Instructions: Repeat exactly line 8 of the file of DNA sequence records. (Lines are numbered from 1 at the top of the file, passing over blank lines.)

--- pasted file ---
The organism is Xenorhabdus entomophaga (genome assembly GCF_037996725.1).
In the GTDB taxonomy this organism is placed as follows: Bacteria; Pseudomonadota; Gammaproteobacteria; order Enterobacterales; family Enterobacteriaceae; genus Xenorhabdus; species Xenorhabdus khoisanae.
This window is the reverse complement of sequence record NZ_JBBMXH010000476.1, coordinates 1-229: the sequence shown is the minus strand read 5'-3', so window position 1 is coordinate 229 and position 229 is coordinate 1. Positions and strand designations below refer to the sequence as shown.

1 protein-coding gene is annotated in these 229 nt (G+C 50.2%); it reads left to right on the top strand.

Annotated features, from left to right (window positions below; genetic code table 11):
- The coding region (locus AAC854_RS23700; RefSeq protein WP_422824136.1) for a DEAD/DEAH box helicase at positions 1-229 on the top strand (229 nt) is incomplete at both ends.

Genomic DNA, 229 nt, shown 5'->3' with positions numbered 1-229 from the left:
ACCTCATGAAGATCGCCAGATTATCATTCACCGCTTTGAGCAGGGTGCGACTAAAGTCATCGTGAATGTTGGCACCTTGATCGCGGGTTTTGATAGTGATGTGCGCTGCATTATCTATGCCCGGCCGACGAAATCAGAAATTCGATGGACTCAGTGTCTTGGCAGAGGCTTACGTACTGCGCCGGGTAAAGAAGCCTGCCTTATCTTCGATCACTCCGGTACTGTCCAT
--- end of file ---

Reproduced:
ACCTCATGAAGATCGCCAGATTATCATTCACCGCTTTGAGCAGGGTGCGACTAAAGTCATCGTGAATGTTGGCACCTTGATCGCGGGTTTTGATAGTGATGTGCGCTGCATTATCTATGCCCGGCCGACGAAATCAGAAATTCGATGGACTCAGTGTCTTGGCAGAGGCTTACGTACTGCGCCGGGTAAAGAAGCCTGCCTTATCTTCGATCACTCCGGTACTGTCCAT